(15-Jul-11) At first blush, that level of commitment may seem like a confident reaction to a rebounding economy, but according to Melanie Davy, Info-Tech senior research analyst, that’s not the case. “It could even reflect the fact that the economy is still recovering, because they are doing it piece by piece, when the facility may actually require an overhaul,” she says.
“Many IT departments are facing aging facilities and the inefficiencies, failures, etc., that come with aging equipment,” Davy says. “They really have little choice as to whether they upgrade. In order to keep the facility in working order and deliver the level of service that is required by the business, renovation/ refresh/upgrades are inevitable.”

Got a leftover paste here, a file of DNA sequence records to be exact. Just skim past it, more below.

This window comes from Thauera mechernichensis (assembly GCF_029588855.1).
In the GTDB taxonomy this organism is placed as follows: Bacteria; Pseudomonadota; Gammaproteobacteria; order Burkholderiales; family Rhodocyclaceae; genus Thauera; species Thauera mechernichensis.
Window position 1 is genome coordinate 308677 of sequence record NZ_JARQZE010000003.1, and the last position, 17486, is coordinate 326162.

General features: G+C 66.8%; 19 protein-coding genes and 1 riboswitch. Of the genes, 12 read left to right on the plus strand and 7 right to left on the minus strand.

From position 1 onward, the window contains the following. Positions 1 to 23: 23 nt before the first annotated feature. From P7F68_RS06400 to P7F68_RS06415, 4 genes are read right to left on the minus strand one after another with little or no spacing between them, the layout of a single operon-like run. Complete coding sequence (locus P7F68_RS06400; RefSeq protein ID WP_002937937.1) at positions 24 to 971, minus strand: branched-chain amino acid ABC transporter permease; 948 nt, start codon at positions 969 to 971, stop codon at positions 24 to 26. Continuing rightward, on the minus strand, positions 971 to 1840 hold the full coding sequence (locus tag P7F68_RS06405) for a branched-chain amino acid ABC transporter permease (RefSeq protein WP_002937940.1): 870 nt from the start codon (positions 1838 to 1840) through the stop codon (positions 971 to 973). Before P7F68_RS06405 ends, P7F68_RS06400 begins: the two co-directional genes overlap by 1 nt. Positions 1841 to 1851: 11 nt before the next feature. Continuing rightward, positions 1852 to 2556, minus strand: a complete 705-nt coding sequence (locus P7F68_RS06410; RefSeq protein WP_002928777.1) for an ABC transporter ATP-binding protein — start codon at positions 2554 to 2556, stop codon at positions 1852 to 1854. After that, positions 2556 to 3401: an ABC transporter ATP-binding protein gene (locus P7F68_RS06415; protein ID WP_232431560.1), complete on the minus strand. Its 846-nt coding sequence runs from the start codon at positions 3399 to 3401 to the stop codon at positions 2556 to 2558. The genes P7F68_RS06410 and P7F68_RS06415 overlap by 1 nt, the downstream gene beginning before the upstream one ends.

Davy explains that in the 2010 Info-Tech survey, the average age of the data center facility when renovated was 7.5 years—consistent with the typical life span of a data center at seven to 12 years. “At this point,” she says, “the choice is to build a new facility (which is a huge capital expenditure), outsource all or part of the facility (which often is received with pushback from those who do not understand the benefits), or renovate the existing facility.”